House Speaker Paul Ryan read off a to-do list for the House last week, which includes work on “closing the skill gap, on streamlining I.T. to get waste out of government, make the Pentagon more efficient, get tax reform moving.”

“These are things that really affect people in their daily lives. We’re working on this,” he told reporters. “So I

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Paul Ryan tries to deflect on leak that implicates him in a Russia cover-up

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Speaker Paul Ryan is trying out the Trump regime’s favorite defense against damning news—focus on the leaker rather than on the content. In this case, it’s the release of a transcript with a slip of the tongue from Majority Leader Kevin McCarthy about Donald Trump being on Vladimir Putin’s payroll, a “joke” that Ryan immediately threatened all of those present to forget ever happened. Ryan is in full deflection mode trying to cover up what he and others in Republican leadership—we’re looking at you, Mitch McConnell—knew about Russia’s interference in the election on behalf of Trump and when they knew it.

Friday morning, Ryan told conservative radio host Hugh Hewitt that the recording was “a cause of concern” for him and other Republicans.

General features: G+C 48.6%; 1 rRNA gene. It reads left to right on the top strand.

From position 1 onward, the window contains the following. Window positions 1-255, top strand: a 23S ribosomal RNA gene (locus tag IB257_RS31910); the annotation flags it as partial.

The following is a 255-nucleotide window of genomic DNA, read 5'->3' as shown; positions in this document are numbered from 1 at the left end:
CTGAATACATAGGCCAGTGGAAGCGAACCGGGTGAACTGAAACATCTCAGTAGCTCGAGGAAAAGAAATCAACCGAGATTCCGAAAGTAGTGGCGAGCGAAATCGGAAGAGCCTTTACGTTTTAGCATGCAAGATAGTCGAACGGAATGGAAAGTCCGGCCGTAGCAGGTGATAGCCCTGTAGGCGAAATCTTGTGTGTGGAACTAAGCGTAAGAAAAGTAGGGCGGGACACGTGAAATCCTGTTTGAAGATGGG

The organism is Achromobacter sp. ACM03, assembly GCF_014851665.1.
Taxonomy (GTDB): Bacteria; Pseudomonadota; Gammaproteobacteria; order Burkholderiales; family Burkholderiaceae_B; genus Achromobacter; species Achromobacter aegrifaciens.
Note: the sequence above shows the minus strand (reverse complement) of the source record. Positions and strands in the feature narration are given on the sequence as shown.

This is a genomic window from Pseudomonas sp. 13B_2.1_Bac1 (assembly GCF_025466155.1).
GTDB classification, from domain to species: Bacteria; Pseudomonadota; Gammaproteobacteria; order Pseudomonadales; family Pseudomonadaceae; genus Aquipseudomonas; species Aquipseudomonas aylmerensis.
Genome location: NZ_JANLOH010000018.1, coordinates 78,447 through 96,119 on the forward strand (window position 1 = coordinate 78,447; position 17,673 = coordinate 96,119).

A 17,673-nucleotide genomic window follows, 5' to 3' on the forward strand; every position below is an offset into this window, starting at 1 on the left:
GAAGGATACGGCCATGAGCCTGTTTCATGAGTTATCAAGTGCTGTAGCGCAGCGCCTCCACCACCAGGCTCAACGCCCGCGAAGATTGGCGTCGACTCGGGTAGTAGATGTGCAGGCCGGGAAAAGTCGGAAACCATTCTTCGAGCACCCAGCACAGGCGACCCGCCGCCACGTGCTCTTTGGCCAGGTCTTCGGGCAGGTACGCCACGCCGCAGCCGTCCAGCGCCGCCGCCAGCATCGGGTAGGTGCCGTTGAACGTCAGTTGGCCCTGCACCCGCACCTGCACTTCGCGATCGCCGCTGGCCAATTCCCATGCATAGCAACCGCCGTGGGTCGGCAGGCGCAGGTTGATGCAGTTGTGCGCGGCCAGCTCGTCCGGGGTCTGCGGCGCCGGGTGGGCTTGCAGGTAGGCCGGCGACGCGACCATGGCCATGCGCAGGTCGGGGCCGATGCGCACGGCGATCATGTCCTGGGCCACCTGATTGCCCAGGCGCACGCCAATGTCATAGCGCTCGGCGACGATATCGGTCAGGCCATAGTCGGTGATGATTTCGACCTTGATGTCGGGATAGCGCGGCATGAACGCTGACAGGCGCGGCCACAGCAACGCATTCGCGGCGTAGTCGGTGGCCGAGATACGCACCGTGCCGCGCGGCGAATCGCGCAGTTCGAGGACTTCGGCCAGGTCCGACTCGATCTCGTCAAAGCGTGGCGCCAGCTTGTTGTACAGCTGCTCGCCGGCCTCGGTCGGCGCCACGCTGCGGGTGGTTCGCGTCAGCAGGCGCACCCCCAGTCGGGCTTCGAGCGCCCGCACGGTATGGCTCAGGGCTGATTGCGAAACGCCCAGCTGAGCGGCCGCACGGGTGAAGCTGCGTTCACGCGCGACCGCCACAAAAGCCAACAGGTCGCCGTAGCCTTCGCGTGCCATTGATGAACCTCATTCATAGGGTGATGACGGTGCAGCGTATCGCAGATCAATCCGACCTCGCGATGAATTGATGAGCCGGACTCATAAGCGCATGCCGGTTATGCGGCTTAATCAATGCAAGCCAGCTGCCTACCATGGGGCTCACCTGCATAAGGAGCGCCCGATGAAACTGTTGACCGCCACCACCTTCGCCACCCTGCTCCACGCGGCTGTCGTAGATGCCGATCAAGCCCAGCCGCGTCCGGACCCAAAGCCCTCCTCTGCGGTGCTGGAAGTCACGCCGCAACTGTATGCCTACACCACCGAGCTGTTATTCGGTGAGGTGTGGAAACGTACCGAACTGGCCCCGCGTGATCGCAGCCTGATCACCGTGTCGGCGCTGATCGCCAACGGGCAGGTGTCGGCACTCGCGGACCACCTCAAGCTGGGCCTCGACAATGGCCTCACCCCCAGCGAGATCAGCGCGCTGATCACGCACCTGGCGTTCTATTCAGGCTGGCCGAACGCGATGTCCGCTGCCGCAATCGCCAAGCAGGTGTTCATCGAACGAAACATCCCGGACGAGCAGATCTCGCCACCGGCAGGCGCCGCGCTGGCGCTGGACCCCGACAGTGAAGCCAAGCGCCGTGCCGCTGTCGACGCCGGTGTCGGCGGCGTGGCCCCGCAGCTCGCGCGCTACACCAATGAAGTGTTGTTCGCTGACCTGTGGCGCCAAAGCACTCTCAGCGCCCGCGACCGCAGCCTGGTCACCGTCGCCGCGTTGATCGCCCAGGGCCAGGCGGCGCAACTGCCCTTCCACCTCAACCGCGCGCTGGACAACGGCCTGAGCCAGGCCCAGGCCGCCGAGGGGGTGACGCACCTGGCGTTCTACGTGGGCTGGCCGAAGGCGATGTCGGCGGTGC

“I’ve never seen anything like this,” the speaker said. “There was somebody who taped a meeting a year ago where our majority leader cracked a

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Paul Ryan pooh-poohs his incompetent handling of Trumpcare, possibility of needing a revote

In Speaker Paul Ryan’s frenzied rush to shove Zombie Trumpcare through the House, he decided to forego getting a Congressional Budget Office score of the legislation, because the more information members had about the bill the harder it would be for them to vote for it. But because he didn’t do that, the bill has not yet been sent on to the Senate, and there’s a chance that the House will have to tweak the bill again and revote on it after the new CBO score is released early next week.

That’s because the provisions they added to sweeten the deal for “moderates” could have changed the overall costs and savings in the bill—it has to save at least $2 billion to comply with the Senate’s rules for considering it under budget reconciliation, the tool that allows it to pass with a simple majority of 51 votes. It’s possible that

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Senate Democrats, Shut. Down. Lieberman.

He’s the bad penny. The skunk at the picnic. The disgusting skin on your pudding. And he will never, ever, ever go away as long as he’s alive. But it appears that former Sen. Joe Lieberman (Connecticut for Lieberman) is Trump’s top pick among the people who are still craven and self-serving enough to think associating themselves with this president is a good idea. OF COURSE it’s Lieberman. Who else is that much of a troll, asks Vox’s Matt Yglesias?

Lieberman lacks the conventional qualifications for an FBI director, never having served as a law enforcement agent or federal prosecutor. He lacks the kind of administrative experience that one normally looks for in an agency chief. At the age of 75, he’s also very much on the old side for a 10-year appointment. But “Trump bonded with Lieberman” at their meeting on Wednesday, according to Politico, and